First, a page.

Beautiful Savior

Full Text

1 Beautiful Savior! King of creation!
Son of God and Son of Man!
Truly I’d love thee, truly I’d serve thee,
Light of my soul, my joy, my crown.

2 Fair are the meadows, fair are the woodlands,
robed in flowers of blooming spring;
Jesus is fairer, Jesus is purer;
he makes our sorrowing spirit sing.

3 Fair is the sunshine, fair is the moonlight,
bright the sparkling stars on high;
Jesus shines brighter, Jesus shines purer
than all the angels in the sky.

4 Beautiful Savior! Lord of the nations!
Son of God and Son of Man!
Glory and honor, praise, adoration,
now and forevermore be thine!

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Scripture References

Confessions and Statements of Faith References

Further Reflections on Confessions and Statements of Faith References

The phrase “King of Creation,” which has come to characterize this hymn, is reflected in many of the confessions. Belgic Confession, Article 12, professes that God created everything and Article 13 completes the picture by professing that he “leads and governs all things according to his holy will...”


Heidelberg Catechism, Lord’s Day 9, Question and Answer 26 professes similarly that God the Creator still upholds and rules everything by his eternal counsel and providence.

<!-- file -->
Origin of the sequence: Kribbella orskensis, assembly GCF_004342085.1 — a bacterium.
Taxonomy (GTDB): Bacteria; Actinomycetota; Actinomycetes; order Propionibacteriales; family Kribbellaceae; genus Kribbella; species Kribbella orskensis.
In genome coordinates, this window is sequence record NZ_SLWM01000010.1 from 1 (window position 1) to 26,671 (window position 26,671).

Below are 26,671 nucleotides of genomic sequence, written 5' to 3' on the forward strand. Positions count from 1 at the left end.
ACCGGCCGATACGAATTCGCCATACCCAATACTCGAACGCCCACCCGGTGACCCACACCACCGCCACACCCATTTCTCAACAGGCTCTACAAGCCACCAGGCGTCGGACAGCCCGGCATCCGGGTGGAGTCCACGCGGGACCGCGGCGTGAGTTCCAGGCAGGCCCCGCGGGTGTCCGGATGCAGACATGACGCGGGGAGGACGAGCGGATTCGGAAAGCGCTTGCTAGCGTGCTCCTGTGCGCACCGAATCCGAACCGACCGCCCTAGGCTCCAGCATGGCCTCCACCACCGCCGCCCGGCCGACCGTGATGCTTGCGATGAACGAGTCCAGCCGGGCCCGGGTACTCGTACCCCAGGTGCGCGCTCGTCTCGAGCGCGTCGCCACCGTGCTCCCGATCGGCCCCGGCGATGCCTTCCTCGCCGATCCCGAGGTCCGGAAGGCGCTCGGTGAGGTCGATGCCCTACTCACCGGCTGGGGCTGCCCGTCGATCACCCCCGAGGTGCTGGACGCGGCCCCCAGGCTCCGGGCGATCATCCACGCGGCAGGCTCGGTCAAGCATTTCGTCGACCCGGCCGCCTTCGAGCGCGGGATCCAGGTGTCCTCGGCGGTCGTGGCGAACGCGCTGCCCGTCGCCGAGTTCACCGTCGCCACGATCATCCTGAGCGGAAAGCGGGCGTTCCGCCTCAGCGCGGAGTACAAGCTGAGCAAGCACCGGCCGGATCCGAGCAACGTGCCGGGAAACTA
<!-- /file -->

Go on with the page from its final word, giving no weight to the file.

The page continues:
The exclamation of Our World Belongs to God, paragraph 2 proclaims this truth with excitement: “Our World Belongs to God! God is King! Let the earth be glad! Christ is victor; his rule has begun!”


Beautiful Savior

Additional Prayers

A Prayer of Acclamation
Lord Jesus Christ, Son of God and Son of Man, your beauty shines from the whole creation. You are the light of the world and the light of our souls. You bring joy to the world and joy to our hearts. Yours is the glory and honor, now and forever. Amen.
— Cornelius Plantinga, Jr.

The heavens declare your glory, great God.
Thank you for the works of your hands,
for the moon and the stars,
for the birds in the sky, and the fish in the sea.
Thank you for crowning us with glory and honor
and for making us rulers over the works of your hands.
Help us to care for your creation.
May we respect the land and animals
as we use resources carefully and gratefully.
Thank you too, God our Father, for creating humanity in your image,
for knitting us together in our mother’s wombs.
Thank you for knowing us so intimately
that you know when a hair falls from our heads.
May our love for others reflect your love for us.
Help us to feed the hungry, shelter the homeless,
support the sick, and comfort the lonely. In Jesus’ name, Amen.
— Worship Sourcebook Edition Two

Beautiful Savior

Tune Information

E♭ Major


Song Combination

This is an intentional pairing of the contemporary with the traditional that can serve a diverse congregation well. Combine the contemporary hymn, Lift Up Your Hearts #15 “The First Place”, with the traditional hymn, Lift Up Your Hearts #17 “Beautiful Savior.”
Instrumentation suggestion:
  • Use piano, guitar, or praise band for accompaniment with “The First Place,” and seamlessly add the organ on “Beautiful Savior.” Drop whatever instruments do not play well with the organ (electronic bass, drums, etc.).